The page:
Yeah, I know you’re judging me

19 Jun

I can feel your eyes watching me. See the frowns, hear the whispers to your mate, feel the weight of your glare.

I know you’re judging me.

You don’t know what is going on, or what the reasons are, you have just chosen to go to instant judgment of my parenting skills. And I’m found lacking.

You can’t wait though to go online and tell people about the person with subpar parenting skills you encountered. You can’t wait to show your superiority by exclaiming you would never do such a thing, because you care about your child. You don’t let your phone distract you. You would never give your child an iPad in public. You only feed your kids healthy snacks. Your child wouldn’t dream of throwing a fit in public. You wouldn’t spoil your child like that.

And when I say “Except we’re dealing with an extraordinary circumstance.”, you’re quick to back peddle.

“Oh, I didn’t mean you!”

Didn’t you?

Because you’re judging complete strangers that you may not have even spoken a word to. Because not every child with a disability looks disabled. Because the things you’re judging these bad parents for are things parents like me go through every day.

“Listen, I know you’re going off about parents making special meals for their kids and that we shouldn’t be short order cooks, but my child with food aversions/allergies only eats 15 things, and I’ll be damned if I’m eating chicken nuggets again in this century.”

“Oh! I didn’t mean YOU! I just meant this other parent I don’t actually know!”

“Yeah I gave her my iPhone to watch a movie on while we were at the coffee shop with friends. I actually wanted to talk to my friend and my kid thought we should leave as soon as he swallowed his last bite of cookie. I was desperately trying to milk out another fifteen minutes because I only get out of the house twice a year.”

“Oh! I didn’t mean youuuuuuuuuuuuu….”

No, you didn’t mean me. Except you kind of did. Because you don’t know, when you’re instantly judging that parent you see in public, the background of that parent and child. Because you don’t know them. You have taken the time to judge them, but have not taken the time to learn about them. That could be my daughter and me you’re judging.

And then you go home, you get on the internet, and you proudly proclaim that you’re totally judging that parent you saw handing their kid a device in a restaurant, or promising their daughter a treat if she’d just stop screaming.

And yet…and yet…if parents like me didn’t do all the things we were judged for above, then we’d be judged for not being able to control our kids. We’d have people in the next booth complaining to waiters that our child was being too loud and annoying. We’d be told that we shouldn’t bring “kids like ours” out into public where other people are trying to enjoy themselves. We are told how “a good spanking” would solve our kids behavior issues. Which is why your judgment of me falls on deaf ears. I stopped caring about what you think of my parenting child a decade ago and just do what I need to do.

I get it – we all judge people. Sometimes, those judgments are spot on. Hitler? Bad. Traffic? Annoying. Puppies? Adorable. Judging me a bad parent because you see my three-year-old in a stroller and feel the need to tell me so without knowing why I needed a stroller for my daughter with low muscle tone? Which really did happen to me? Rude.

Listen, I know not everyone is always going to pick up on my daughter’s differences, because they aren’t on a billboard above her head in flashing neon lights. But she happens to be my fourth kid, and I know I’ve been judged on the behaviors of my other three offspring as well. And people are so quick to judge. They don’t know if the kid is having a bad day because they were up late the night before. They don’t know if mom is dealing with post-partum depression. They don’t know dad is letting the kids ruin their dinner with ice cream because mom’s in the hospital being treated for cancer. They don’t know that those three kids with devices in their faces are only allowed those devices while waiting for their baby sister to go through yet another therapy session or doctor’s appointment, and those three kids are dragged to every appointment because dad’s working and mom can’t get a sitter. And mom knows how boring it all is. So got them devices to play on to make sitting in waiting rooms and hallways easier on everyone.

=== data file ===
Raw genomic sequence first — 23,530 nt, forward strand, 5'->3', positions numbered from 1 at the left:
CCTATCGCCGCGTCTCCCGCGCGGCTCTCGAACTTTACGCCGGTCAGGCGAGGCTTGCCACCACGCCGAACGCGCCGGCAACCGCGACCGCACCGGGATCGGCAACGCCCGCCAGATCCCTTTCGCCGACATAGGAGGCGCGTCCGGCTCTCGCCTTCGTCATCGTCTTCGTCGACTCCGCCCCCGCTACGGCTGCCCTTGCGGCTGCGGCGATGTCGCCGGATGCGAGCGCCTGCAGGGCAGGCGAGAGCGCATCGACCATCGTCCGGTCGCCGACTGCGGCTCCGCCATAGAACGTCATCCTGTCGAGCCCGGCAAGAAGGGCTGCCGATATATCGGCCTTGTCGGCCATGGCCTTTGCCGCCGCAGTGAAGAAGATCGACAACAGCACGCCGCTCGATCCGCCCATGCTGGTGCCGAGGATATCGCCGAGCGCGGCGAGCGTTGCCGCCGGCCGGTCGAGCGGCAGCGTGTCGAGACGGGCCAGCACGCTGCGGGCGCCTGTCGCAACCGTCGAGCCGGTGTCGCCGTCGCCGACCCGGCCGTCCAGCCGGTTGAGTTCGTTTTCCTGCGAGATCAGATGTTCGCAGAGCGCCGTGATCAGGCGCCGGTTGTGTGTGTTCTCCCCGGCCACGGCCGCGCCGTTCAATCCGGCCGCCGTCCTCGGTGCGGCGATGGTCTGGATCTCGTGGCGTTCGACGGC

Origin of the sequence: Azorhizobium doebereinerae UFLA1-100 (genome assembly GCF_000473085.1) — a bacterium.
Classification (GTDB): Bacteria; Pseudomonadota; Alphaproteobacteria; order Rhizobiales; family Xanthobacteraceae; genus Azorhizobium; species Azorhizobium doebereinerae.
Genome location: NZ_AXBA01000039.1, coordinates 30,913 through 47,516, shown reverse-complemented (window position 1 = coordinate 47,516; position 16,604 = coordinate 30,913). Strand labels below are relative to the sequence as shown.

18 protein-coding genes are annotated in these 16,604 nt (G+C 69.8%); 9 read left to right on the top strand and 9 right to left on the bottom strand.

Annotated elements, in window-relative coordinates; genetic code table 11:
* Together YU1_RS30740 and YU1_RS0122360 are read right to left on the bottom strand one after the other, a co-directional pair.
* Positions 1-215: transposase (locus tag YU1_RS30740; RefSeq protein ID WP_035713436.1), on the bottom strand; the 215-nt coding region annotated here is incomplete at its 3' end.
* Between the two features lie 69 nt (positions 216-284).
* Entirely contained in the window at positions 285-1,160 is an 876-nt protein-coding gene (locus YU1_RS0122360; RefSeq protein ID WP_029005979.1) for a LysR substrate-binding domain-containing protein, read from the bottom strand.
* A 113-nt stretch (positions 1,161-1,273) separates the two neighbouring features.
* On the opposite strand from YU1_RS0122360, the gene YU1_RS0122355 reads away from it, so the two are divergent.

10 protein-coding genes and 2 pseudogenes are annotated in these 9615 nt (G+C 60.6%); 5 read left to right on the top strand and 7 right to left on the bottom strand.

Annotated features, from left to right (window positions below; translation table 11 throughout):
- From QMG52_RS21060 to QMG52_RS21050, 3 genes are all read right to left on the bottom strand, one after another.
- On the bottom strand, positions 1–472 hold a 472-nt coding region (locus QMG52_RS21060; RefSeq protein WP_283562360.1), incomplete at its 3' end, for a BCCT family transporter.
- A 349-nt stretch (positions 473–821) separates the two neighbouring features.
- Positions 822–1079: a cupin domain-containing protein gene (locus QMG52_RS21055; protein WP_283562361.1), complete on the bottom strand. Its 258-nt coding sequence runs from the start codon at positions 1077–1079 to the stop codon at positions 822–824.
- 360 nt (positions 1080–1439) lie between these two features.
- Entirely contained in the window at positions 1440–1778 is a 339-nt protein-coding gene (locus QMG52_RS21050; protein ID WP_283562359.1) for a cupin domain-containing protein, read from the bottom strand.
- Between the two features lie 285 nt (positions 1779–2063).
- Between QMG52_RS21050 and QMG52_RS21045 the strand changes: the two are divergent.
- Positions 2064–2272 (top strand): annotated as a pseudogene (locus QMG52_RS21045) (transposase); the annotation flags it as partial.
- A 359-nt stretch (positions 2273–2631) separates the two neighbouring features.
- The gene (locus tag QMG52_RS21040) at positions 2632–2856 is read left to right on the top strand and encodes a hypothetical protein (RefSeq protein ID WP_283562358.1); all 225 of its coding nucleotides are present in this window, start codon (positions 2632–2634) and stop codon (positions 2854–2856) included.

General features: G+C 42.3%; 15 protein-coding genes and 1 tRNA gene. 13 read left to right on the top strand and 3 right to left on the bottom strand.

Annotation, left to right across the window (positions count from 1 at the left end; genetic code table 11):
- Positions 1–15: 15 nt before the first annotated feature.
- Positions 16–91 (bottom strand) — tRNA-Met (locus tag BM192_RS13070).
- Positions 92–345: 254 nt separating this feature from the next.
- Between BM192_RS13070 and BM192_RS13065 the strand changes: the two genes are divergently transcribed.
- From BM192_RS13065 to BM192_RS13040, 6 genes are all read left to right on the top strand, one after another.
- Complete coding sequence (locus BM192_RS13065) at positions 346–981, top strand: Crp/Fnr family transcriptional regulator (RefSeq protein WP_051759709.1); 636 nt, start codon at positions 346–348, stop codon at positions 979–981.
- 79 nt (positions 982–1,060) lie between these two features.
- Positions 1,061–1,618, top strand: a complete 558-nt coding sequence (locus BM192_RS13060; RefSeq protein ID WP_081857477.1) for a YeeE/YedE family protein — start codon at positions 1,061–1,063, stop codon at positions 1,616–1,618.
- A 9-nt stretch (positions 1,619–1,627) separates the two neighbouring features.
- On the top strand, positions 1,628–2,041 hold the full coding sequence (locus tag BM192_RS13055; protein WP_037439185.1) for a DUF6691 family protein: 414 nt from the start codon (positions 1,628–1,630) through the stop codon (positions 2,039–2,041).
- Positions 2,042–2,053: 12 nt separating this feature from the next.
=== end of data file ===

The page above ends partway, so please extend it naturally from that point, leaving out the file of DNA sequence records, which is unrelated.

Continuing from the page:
They don’t know.

You don’t know.

I don’t even know.

How about this? How about instead of judging parents, or defending your judgment, or trying to excuse your judgment…how about you just don’t judge those average everyday parents who are just trying to get through a store or a meal? Or maybe, you can judge them a little in the privacy of your own head, but keep your mouth shut and your fingers still? Maybe don’t broadcast that judgment to the internet.

Because everyone has an off day, and that parent your judging may really really not need that extra crap loaded onto them on that off day.



15 Responses to “Yeah, I know you’re judging me”

  1. Christine June 19, 2017 at 1:45 pm #

    I kept thinking about you at mass yesterday. We were sitting up front with our friend Rachel. Rachel has sensory problems and processing problems and attention problems but we’ve worked really hard this year & yesterday was her first communion. She moved around a lot. She talked a little loud. She wore earphones & her hair was a mess. She sat on the floor for a while. And she & I left after communion because she was done. She doesn’t look different and I know how very much her parents felt self-conscious way up there in the front. The young woman with Down Syndrome sitting near us couldn’t take the disruption becasue we’ve all got our own things. I pray Rachel & her parents were not judged because everyone was doing their best. And it was her special day.

  2. Nicole June 19, 2017 at 2:08 pm #

    Thank you, thank you for saying this. Even if the people who really *need* to listen don’t…well, *I* feel better for someone having said it.

  3. pooped5 June 19, 2017 at 2:23 pm #

    Phoebe, I cannot like this post enough.

    I’ll admit, when I was younger and childless I used to be one of those Judgy people. Now that I have a daughter that is just like I was when I was a toddler, I find myself throwing up the unity sign to any parent I see going through the struggle.

    Good reading as always!

  4. marymtf June 19, 2017 at 6:46 pm #

    I often see multitasking mums pushing strollers down the street while checking their mail. I don’t want to compare the way I did things (two steps forward and one step back) with the way they do things. But I do know that we are the adults and they are the children. We have the life experience and resources to call on to be ahead of our children. Bring paper and crayons with you, or picture books if you want that extra fifteen minutes. I worked out that if I offered my children a once a week treat – big jar of sweets, they wouldn’t ask for chocolate frogs at the supermarket counter. 🙂

  5. Janet Warfield June 19, 2017 at 8:45 pm #

    It’s hard to say this, but don’t judge me for appearing to judge you. Oh, I would never be so rude as to say anything when you child acts up, but I might turn and glare at you for not controlling her. You see, just as I don’t know all of your story, you don’t know all of mine.